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Medications to Reduce Alcohol Use: Naltrexone and Acamprosate

Page history last edited by Eileen Barrett 1 year, 1 month ago

Alcohol Cessation: Counseling and Medications

 

  • Alcohol use disorders are common in NM and exact a heavy burden of disease
  • Population-based and clinician-based interventions can reduce complications from alcohol use disorders
  • UNM hospitalists can reduce the burden of disease through:
    • Providing screening and brief counseling (such as via SBIRT)
    • Prescribing medications such as naltrexone and acamprosate
    • Offering contraception to women of childbearing age (such as DepoProvera & referral to GYN for an IUD, or start an OCP)

 

Medications to Reduce Return to Drinking

 

Naltrexone

 

  • First line treatment
  • Dosing: 25mg daily for 7 days, then 50mg daily
  • Generic!
  • Indicated to reduce cravings, decrease heavy drinking days, increases ability to abstain
  • Contraindications: severe liver disease (AST, ALT, or GGT >6x ULN), chronic opioid use (because the patient will need a higher dose of opioids, as this is a mu receptor antagonist)
  • Side effects: nausea (which is reduced by the half-dose for one week regimen, as above)
  • Directions to PCP: check LFTs q1-3 months
  • Provide a one month supply with directions in your DC summary that this is commonly continued for at least 3 months and then the patient and their PCP can reassess

 

Acamprosate

 

  • Second line to naltrexone
  • Dosing: 666mg TID
  • Generic!
  • Indicated to prolong abstinence, reduce heavy drinking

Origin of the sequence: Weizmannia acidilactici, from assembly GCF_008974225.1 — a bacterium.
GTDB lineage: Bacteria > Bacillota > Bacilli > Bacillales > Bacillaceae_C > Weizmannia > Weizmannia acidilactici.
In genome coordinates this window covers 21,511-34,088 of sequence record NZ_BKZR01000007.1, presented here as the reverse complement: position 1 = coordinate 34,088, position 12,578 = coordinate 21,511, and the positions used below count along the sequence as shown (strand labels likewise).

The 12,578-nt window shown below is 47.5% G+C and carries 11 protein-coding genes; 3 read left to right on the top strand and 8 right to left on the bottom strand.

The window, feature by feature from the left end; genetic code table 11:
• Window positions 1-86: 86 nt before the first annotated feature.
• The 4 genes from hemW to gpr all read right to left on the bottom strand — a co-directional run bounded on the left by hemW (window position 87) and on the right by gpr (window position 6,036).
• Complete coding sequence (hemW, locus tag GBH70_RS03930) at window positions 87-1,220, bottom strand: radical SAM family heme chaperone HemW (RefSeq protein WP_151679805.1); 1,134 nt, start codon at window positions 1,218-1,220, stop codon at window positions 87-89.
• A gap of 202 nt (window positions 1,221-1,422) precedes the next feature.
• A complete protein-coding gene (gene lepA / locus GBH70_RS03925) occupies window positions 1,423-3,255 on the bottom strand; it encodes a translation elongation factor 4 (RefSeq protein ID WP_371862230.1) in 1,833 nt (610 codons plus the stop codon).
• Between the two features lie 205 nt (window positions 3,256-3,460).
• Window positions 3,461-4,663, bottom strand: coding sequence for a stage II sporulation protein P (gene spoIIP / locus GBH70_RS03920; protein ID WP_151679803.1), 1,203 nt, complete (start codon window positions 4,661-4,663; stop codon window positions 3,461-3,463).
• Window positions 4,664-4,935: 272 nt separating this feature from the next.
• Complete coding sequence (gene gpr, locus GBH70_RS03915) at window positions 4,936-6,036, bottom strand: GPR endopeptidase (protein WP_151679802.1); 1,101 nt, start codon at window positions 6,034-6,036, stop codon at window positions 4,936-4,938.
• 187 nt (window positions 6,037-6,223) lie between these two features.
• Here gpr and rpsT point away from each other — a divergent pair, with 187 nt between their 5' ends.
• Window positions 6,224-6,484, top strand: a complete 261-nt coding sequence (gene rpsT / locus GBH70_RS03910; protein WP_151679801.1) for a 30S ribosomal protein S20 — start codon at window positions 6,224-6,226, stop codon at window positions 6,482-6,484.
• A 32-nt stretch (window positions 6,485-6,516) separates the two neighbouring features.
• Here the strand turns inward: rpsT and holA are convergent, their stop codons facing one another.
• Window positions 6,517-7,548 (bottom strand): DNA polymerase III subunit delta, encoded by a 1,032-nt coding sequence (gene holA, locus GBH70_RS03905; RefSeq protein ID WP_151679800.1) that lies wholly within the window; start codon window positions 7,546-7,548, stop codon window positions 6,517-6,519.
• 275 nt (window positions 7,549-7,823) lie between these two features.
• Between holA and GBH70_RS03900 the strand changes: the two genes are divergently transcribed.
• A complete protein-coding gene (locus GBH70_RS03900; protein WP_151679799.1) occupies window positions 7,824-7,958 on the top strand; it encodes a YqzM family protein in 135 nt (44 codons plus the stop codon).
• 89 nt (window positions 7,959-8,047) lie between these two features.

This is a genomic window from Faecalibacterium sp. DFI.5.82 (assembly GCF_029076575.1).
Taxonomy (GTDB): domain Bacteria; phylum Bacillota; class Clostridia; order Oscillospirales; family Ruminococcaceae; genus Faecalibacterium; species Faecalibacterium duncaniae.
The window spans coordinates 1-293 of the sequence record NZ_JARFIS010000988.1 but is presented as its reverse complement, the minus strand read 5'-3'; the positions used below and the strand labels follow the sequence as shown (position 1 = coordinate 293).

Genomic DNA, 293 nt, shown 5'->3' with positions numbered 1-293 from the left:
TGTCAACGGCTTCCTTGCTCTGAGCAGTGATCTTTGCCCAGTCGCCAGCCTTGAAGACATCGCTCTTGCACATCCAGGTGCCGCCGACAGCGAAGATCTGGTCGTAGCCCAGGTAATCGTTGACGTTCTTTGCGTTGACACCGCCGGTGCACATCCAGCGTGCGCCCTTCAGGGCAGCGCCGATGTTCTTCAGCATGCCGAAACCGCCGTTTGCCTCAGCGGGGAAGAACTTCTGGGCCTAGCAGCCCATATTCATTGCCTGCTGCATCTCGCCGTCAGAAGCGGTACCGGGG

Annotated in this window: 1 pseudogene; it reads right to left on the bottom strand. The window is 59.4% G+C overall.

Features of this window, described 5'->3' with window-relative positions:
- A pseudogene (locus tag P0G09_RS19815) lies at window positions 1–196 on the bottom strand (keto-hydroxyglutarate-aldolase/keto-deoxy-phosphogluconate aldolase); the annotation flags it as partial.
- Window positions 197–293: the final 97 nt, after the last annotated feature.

• Contraindications: suicidality, CKD (CrCl <30)
  • Side effects: diarrhea (common), suicidality (rare but serious)
  • Directions to PCP: monitor renal function, mood
  • Provide a one month supply with directions in your DC summary that this is commonly continued for at least 3 months and then the patient and their PCP can reassess

 

References

  • Kranzler HR, Soyka M. Diagnosis and Pharmacotherapy of Alcohol Use Disorder: A Review. JAMA. 2018 Aug 28;320(8):815-824. doi: 10.1001/jama.2018.11406. Review. PMID: 30167705. Journal Article Link
  • Fuster D, Samet JH. Alcohol Use in Patients with Chronic Liver Disease. NEJM. 2018 Sep 27;379(13):1251-1261. doi: 10.1056/NEJMra1715733. PMID: 30257164. Journal Article Link
  • Reus VI et al. The American Psychiatric Association practice guideline for the pharmacological treatment of patients with alcohol use disorder. Am J Psychiatry 2018 Jan 1; 175:86. (https://doi.org/10.1176/appi.ajp.2017.1750101)
  • American Psychiatric Association. The American Psychiatric Association practice guideline for the pharmacological treatment of patients with alcohol use disorder American Psychiatric Association Publishing; 2018. (https://psychiatryonline.org/doi/full/10.5555/appi.books.9781615371969.alcohol00pre)

Comments (1)

Kendall Rogers said

at 10:45 am on Feb 24, 2018

Given the new NEJM guidelines for management of alcoholic liver disease, should we make baclofen the second line agent for cessation in alcoholic liver disease?

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